Request for someone to explain why other yeasts can’t be dried in the oven/dehydrator at home like kveik can. What I’ve read is kveik is used to it and other yeasts aren’t. Can anyone elaborate on why?
It's more the other way. One reason yeasts are so successful in the wild is because they can survive in dry form over the summer on fruit trees, vines etc and then revive when the rains come. It involves a lot of different factors, mostly to do with membrane structure but also heat-shock proteins and others - yeast that like extremes of hot and cold seem to be better at surviving desiccation in part because they have more sophisticated control of their membranes to cope with temperature swings.
But this comes at a biological "cost", so the ability to survive desiccation may be lost if it's not needed. A British yeast that's had a soft life being repitched in a brewery has not experienced desiccation for centuries, so it's no wonder that they don't cope well with it - you can regard a lack of desiccation tolerance as a sign of domestication. Whereas kveik was regularly exposed to drying so it didn't lose the ability to survive it, it failed to "unadapt".
If you want to get more into the science of all this, search your favourite academic source for yeast anhydrobiosis.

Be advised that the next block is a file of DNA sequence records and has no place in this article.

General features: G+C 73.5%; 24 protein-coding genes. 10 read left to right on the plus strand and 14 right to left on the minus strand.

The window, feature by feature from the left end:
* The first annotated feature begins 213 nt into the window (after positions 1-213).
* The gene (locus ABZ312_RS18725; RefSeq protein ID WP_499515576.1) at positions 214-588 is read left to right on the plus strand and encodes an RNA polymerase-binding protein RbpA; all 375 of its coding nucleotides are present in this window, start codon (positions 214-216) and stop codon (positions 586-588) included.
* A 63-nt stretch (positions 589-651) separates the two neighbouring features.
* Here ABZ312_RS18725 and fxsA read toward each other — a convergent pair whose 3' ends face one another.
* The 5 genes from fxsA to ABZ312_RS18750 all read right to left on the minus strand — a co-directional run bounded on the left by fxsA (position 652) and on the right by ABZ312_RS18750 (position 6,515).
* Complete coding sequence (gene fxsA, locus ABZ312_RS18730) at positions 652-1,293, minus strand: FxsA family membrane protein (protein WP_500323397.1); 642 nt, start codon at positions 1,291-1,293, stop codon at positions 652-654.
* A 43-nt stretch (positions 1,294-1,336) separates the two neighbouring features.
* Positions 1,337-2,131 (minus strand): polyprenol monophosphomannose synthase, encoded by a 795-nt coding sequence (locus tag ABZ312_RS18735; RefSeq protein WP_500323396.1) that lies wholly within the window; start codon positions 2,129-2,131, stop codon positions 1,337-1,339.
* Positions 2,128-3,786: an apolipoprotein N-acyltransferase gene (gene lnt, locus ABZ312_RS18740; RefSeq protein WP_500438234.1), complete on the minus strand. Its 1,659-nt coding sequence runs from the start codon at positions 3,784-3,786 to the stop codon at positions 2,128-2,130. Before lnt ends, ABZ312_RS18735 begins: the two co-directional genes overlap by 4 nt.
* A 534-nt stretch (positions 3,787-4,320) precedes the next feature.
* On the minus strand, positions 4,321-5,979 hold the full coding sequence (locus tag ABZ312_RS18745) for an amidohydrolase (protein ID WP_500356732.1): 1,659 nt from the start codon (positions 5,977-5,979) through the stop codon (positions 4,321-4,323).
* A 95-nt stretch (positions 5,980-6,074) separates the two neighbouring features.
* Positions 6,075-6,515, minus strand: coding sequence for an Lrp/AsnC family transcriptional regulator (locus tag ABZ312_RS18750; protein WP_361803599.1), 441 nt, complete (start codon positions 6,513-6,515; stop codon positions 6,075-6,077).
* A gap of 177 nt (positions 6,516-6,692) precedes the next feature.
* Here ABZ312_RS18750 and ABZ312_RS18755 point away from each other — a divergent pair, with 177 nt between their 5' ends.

@Northern_Brewer thanks for the explanation. I’ve also wondered how long it takes yeast to evolve. Like for example, could a homebrewer keep top cropping and repitching yeast enough times for it to evolve to express different characteristics? Are there any sciency articles on that?
Depends what you mean by "evolve" - in one sense you have "evolved" compared to your parents. But in general it depends on the pool of variation and the selection pressure, so for instance you can expect flocculation characteristics to "evolve" pretty quickly as there seems to be quite a variation in flocculation among the typical yeast population, and it's easy for humans to exert extreme selection pressure on it. So when British breweries switched from top-cropping open fermenters to conicals where they bottom-cropped, they found that their yeast pretty much switched from top-fermenting to bottom-fermenting overnight.
Flavour is more complicated, as it tends to involve gene pathways so there tends to be less variation at the phenotype level to work on, and unless you're picking out single CFUs to trial then you don't get the same selection pressure (unless it's something really obvious like phenol production). And some strains are more subject to variation than others - Pinot Noir is notorious for it in the grape world. But anecdotally, in commercial breweries that are repitching yeast every week they get something that's regarded as a different strain within 10-20 years or so.
There's a lot of working going on at the moment in this field, as the ability to sequence genomes cheaply has transformed our ability to trace these kinds of genetic changes over generations. It's early days yet so not much has been published, @suregork will be more aware than me of what's bubbling under the surface.